In the Netherlands, 45% of all cancer cases occur in men and women aged 70 years and older.
Since the population is ageing and cancer incidence rises with age, the number of new malignancies in the elderly is increasing.
It has become apparent that there is a relationship between age at diagnosis and the treatment received.
Therefore, age-specific variations in patterns of care for six common forms of cancer in the elderly, are examined.
Patients aged 50 years and older, diagnosed in the period 1988-1992 in Middle and South Limburg with breast, colorectal, lung, ovarian, head and neck cancer and non-Hodgkin lymphoma were included (n=6911).
Data were obtained from the population-based Regional Cancer Registry of the Comprehensive Cancer Centre Limburg.
Age-specific differences in diagnostics and treatment were analysed using chi-square analysis (age categories : 50-59,60-69,70+). Logistic regression analyses were used to examine the extent to which age increased the chance of not being treated or of receiving less intensive treatment, while controlling for the stage of the disease and the sex of the patient.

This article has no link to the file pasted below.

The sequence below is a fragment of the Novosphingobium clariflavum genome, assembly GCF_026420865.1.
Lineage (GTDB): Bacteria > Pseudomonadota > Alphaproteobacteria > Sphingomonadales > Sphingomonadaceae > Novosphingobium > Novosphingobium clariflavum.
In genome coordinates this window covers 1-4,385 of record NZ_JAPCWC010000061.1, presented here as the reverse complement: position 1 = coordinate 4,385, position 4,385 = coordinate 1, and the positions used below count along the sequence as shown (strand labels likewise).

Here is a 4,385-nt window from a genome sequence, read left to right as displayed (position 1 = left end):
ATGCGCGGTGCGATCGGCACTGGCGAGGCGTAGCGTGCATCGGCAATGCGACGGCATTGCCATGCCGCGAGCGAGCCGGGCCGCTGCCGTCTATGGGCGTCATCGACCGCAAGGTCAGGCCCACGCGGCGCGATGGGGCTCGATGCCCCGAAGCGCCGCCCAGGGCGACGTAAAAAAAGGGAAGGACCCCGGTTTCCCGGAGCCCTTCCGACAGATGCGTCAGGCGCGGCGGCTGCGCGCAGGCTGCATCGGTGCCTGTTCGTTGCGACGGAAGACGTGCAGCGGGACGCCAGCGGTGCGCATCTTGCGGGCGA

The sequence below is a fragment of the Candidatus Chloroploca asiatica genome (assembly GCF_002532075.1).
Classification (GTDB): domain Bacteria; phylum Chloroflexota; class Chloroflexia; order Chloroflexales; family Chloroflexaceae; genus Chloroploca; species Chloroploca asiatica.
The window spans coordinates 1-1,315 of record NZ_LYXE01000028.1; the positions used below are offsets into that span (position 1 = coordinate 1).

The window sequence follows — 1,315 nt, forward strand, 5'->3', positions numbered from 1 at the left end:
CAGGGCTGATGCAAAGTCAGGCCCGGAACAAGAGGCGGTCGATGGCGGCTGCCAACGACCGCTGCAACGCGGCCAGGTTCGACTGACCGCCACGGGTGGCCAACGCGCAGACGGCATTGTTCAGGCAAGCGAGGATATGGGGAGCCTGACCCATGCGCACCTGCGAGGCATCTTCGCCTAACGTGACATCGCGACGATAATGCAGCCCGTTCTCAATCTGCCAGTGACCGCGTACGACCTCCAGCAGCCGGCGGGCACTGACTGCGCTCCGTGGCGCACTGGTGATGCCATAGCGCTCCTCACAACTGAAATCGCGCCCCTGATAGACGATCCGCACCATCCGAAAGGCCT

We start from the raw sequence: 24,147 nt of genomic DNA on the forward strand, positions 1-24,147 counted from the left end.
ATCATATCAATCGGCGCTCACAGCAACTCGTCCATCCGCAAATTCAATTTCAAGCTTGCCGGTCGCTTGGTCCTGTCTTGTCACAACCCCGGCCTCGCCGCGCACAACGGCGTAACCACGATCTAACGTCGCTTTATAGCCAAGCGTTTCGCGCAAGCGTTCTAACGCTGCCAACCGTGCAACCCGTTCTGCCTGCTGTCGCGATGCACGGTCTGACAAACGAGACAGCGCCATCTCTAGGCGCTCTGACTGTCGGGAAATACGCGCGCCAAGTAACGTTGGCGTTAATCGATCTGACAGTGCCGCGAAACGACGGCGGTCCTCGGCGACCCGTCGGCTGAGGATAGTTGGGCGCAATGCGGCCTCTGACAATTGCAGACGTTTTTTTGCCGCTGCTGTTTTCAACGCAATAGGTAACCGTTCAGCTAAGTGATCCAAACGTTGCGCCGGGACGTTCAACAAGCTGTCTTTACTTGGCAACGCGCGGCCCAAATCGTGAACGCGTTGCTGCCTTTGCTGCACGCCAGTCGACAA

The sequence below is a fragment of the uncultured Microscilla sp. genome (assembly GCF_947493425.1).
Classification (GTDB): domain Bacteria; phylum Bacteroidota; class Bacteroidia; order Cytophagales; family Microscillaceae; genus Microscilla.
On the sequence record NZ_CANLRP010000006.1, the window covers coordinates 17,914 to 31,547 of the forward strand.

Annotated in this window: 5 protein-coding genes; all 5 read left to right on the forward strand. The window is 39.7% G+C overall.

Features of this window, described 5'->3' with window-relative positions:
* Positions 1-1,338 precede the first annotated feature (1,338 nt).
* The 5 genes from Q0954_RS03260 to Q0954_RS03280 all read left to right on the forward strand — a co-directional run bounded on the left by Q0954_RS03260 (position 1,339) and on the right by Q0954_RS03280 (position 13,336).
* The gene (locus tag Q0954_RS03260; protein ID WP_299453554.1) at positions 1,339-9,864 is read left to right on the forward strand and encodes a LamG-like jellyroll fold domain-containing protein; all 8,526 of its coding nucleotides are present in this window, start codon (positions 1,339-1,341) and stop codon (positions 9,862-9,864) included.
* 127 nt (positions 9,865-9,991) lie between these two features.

For all malignancies the stage was unknown in a larger proportion of the patients aged 70 years and older than in the younger patient groups.
Compared to their younger counterparts, the diagnosis of elderly breast, colorectal and lung cancer patients was more often based solely on clinical grounds. (...)
Mots-clés Pascal : Tumeur maligne, Tumeur solide, Hémopathie maligne, Traitement, Choix, Age, Adulte jeune, Homme, Etude comparative, Vieillard, Pays Bas, Europe
Mots-clés Pascal anglais : Malignant tumor, Solid tumor, Malignant hemopathy, Treatment, Choice, Age, Young adult, Human, Comparative study, Elderly, Netherlands, Europe
Notice produite par :
Inist-CNRS - Institut de l'Information Scientifique et Technique
Cote : 96-0457846
Code Inist : 002B02R02. Création : 10/04/1997.